4s4 electrolysis( Part 1)

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4s4 electrolysis( Part 1)

  1. 1. ELECTROCHEMISTRY<br /><ul><li> Electrolyte Vs Non-electrolyte
  2. 2. Conductor Vs electrolyte
  3. 3. Electrolysis
  4. 4. Electrolytic cell</li></ul>30/06/2010<br />
  5. 5. Learning outcomes<br />At the end of the lesson, you should able to:<br />state the meaning of electrolyte.<br />Differentiate between the conductor and electrolyte.<br />classify substances into electrolytes and non-electrolytes.<br />relate the presence of freely moving ions to electrical conductivity.<br />
  6. 6. Electrolyte in daily life<br />Why the athletes drink 100-plus drinks or other electrolyte drinks <br />after their vigorous training? <br />What is the function of electrolyte to the body?<br /> <br />Sweating is the way in which the body maintains its core temperature at 37°C. This results in the loss of body fluid and electrolytes (minerals such as chloride, calcium, magnesium, sodium and potassium) and if unchecked will lead to dehydration and eventually circulatory collapse and heat stroke.<br />Electrolytes, especially sodium and potassium, in a drink will reduce urine output, enable the fluid to empty quickly from the stomach, promote absorption from the intestine and encourage fluid retention.<br />
  7. 7. Experiment<br />Previous<br />C. To Investigate the Electrical Conductivity of Compounds<br />Title:<br />To compare the properties of ionic and covalent compounds<br />Problem statement:<br />Do electrical conductivity of ionic compounds and covalent compounds differ in solid state and molten state?<br />
  8. 8. Carbon<br />electrodes<br />Molten NaCl conducts electricity<br />
  9. 9. NaCl solution<br />NaCl solution conducts electricity<br />
  10. 10. Electrical conductivity<br />MoltenNaCl, <br />NaClsolution<br />They can conduct electricity<br /> - due to <br /> the presence of free moving / mobile ions <br /> in the electrolytes<br /> are electrolytes<br />
  11. 11. -<br />-<br />+<br />Electrolytes can conduct electricity<br /><ul><li> due to the presence of</li></ul>free moving ions in the electrolytes<br />Eg.: NaCl solution<br />+<br />electrolyte<br />-<br />_ _ _ _ _ _ _ _ _<br />+<br />-<br />_ _ _ _ _ _ _ _<br />+<br />_ _ _ _ _ _ _ _ _<br />-<br />+<br />_ _ _ _ _ _ _ _<br />-<br />_ _ _ _ _<br />+<br />_ _ _ _ <br />
  12. 12. Electrolyte Vs Non-electrolyte<br />
  13. 13. Molten<br />Melted in high temperature.<br />A metal in its liquid state.<br />
  14. 14. Think……<br />Electricitycan passes through a Cu wire but there is NO chemical reaction taking place.<br />Do you classify Cu wire as an electrolyte?<br />Answer: No. Copper wire is not an electrolyte. It is a conductor. <br />Because copper wire is in solid state and it does not undergo chemical reaction.<br />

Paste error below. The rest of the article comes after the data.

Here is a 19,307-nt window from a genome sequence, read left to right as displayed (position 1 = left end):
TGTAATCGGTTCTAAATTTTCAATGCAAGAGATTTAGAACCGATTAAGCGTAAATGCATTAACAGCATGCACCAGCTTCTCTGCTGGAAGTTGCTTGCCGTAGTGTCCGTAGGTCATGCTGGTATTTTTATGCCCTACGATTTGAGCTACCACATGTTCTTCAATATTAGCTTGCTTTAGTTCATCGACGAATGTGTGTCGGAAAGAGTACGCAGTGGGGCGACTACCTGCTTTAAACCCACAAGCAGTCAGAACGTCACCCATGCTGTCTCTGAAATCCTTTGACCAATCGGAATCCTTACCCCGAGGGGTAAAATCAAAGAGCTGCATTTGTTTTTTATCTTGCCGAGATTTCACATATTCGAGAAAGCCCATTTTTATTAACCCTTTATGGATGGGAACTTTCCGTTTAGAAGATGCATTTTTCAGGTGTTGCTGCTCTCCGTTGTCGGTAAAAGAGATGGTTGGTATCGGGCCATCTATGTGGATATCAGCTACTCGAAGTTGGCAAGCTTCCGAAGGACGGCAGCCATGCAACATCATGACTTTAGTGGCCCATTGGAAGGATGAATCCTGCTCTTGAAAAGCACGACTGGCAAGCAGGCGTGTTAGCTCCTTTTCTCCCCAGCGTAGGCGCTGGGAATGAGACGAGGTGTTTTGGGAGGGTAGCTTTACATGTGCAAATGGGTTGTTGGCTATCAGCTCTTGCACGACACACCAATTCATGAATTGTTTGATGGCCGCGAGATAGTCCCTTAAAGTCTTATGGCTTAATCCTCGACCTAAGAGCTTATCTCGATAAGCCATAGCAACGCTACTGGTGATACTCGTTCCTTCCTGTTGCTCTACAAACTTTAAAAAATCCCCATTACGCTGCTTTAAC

15. 15. Conductor Vs Electrolyte<br />Conductor Electrolyte<br />
  16. 16. Electrolyte ? Non-electrolyte ?<br />Electrolyte<br />HClsolution<br />NH3solution<br />Glucose solution<br />Molten lead, Pb<br />AgClsolution<br />Tetrachloromethane, CCl4<br />Zinc wire<br />Copper penny<br />Non-electrolyte<br />Non-electrolyte<br />Non-electrolyte<br />Electrolyte<br />Non-electrolyte<br />Conductor<br />Conductor<br />
  17. 17. Explanation<br />
  18. 18.
  19. 19. Electrolysis<br />A process whereby a compound <br /> in molten or aqueous state<br /> are broken down into its constituent elements by passing electricity through an electrolyte.<br />
  20. 20. Electrolytic cell<br />Battery<br />Ammeter(A device used to measure current) / Light bulb<br />Wire<br />Switch<br />Electrodes (Carbon / metal)<br /> - a conductor in the form of wire, rod or plate which carries electric current in and out of the electrolyte during electrolysis.<br />Electrolyte<br />
  21. 21.
  22. 22. Cations & Anions<br />Cations are pawsitive. <br />or<br />= positive<br />Cations are + ve. <br />AnionisaNegative ion<br />
  23. 23. C-<br />A+<br />
  24. 24. Cations Cathode<br />(+ve ions)<br />Anions Anode<br />(-ve ions)<br />
  25. 25. Form 5<br />“AnOX chases a Red CAT “<br />(Reduction-Cathode)<br />(Anode-Oxidation)<br />or<br />(both start with vowels)<br />(both start with consonants). <br />
  26. 26. Oxidation Vs Reduction: <br />Form 5<br />“ L E O goes G E R ”<br />(lose electron-oxidation, gain electron-reduction)<br />“O I L R I G ”<br />(Oxidation is Losing e-, Reduction is Gaining e- )<br />“ ELMO”<br />(Electron Loss Means Oxidation )<br />“LEO the lion. GER! “ or “ LEO says GER”<br />(Losing Electrons Oxidation, Gaining Electrons Reduction)<br />
  27. 27. Why can only conduct electricity in molten state? But not in solid state?<br />Molten Lead (II) bromide<br />Solid Lead (II) bromide<br />* Please watch the video clip that I have posted in FB...<br />
  28. 28. Popular Q<br />Why can only conduct electricity in molten state? But not in solid state?<br />Lead (II) bromide, PbBr2 is an ionic compound.<br />It consists of +ve Pb2+ ions and –ve Br- ions.<br />In solid PbBr2,<br /> these ions do not move freely <br /> but are held in fixed positions in lattice.<br />When PbBr2 melts (When in molten state), the ions are free to move. <br /> Hence, it can conduct electricity in molten state.<br />
  29. 29. Summary<br />Have you understood these?<br /><ul><li>Conductor
  30. 30. Electrolyte
  31. 31. Non-electrolyte
  32. 32. Electrolysis
  33. 33. Cations
  34. 34. Anions
  35. 35. Cathode
  36. 36. Anode</li>

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